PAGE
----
This Stack Overflow question is yet another edge case, where your activity’s behavior when the user presses HOME differs, depending on whether the device is in normal mode, in split-screen mode with your activity in the left/top pane, or in split-screen mode with your activity in the right/bottom pane.

We are used to the notion that when the user presses HOME, we are called with onStop(). In fact, onStop() is even more important than before with Android 7.0, as our activities will be paused (but not stopped) a lot more with multi-window. So, whereas we might have used onResume() and onPause() for setting up and tearing down foreground work, we might now switch to onStart() and onStop().

However, onStop() is not always called when the user presses HOME.

If the device is in normal, non-split-screen mode, and the user presses HOME, your foreground activity moves to the background, and onStop() is called.

If the device is in split-screen mode, and your activity is in the bottom or right pane (depending on device orientation), and the user presses HOME, your activity is stopped, so you get an onStop() call. Visually, the activity animates off-screen fully, and if the user presses the RECENTS button, the pane you had been occupying is replaced with the recent-tasks list.

So far, so good.

But what the Stack Overflow question – and July’s bug report – point out is that if your activity is in the top or left pane of split-screen, and the user presses HOME, your activity is not stopped. Arguably, this is because a thin slice of the activity is still visible along that edge, as a hint to the user that they are not really at their home screen. Instead, they are in a state that I will call the “transient home” state.

Since your activity is not called with onStop(), your code keeps chugging along. The quintessential example, cited in the Stack Overflow question, is the video player: the video player keeps playing.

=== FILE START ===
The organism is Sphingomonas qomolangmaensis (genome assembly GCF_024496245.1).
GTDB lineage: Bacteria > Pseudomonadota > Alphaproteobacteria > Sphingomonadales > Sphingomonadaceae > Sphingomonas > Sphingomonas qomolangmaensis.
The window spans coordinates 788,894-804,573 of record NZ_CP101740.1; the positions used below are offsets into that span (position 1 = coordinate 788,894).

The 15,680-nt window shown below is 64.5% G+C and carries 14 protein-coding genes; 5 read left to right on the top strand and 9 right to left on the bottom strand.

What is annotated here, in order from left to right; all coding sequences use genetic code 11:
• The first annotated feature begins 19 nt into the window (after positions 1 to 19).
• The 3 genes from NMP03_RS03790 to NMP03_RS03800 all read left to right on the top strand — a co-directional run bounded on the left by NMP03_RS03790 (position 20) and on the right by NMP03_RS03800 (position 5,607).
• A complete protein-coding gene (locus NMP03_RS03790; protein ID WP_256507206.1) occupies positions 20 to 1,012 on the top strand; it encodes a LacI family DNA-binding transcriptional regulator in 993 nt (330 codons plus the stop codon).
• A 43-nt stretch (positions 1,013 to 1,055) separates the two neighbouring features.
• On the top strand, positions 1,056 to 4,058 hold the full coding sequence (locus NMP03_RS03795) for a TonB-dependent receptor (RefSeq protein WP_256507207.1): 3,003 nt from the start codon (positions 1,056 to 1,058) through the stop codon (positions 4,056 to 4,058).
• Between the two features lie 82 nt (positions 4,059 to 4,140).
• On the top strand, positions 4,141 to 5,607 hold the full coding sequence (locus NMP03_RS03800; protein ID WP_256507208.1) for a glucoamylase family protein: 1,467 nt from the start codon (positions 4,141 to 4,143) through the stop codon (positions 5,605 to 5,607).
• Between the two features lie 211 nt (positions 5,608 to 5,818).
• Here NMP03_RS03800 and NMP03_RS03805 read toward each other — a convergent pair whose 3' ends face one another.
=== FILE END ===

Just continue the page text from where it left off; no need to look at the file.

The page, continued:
Google’s assertion is that this “transient home” state should indeed be transient:

we see the transition to the home screen as a very quick action is being performed to launch another app and the device will only be in that state for a very short amount of time

(from this issue comment)

I know, it feels weird, but it is supposed to be a mode that users are in only briefly

(from Ian Lake’s comment on his own answer to the Stack Overflow question)

The problem with this theory is that users are not automatons. They will do whatever they like. Some percentage of users will be oblivious to the differences between HOME-in-split-screen and HOME-otherwise. In particular, they will press HOME, and then not continue on to run some other app, but instead just leave their device.

For the video players, games, and other apps that use android:keepScreenOn or setKeepScreenOn() to hold a full wakelock while they are visible… well, that wakelock stays in force, and the device continues draining the battery.

This is bad.

For interactive activities that use full wakelocks, like games, you can kinda work around this. Rather than rely upon onStop() exclusively, also “stop” the activity if the user has not tapped the screen after some number of minutes.

However, this approach does not work for a video player or other activities that are not interactive. You will probably need to release the wakelock in onPause(), and then hope the device screen turns off of its own accord, triggering more lifecycle methods in your activity.

I filed a feature request to get notified either about entering/leaving this “transient home” state or to be notified that the user seems to have abandoned their device in that state, so we can take appropriate steps in our activity.

Sep 28, 2016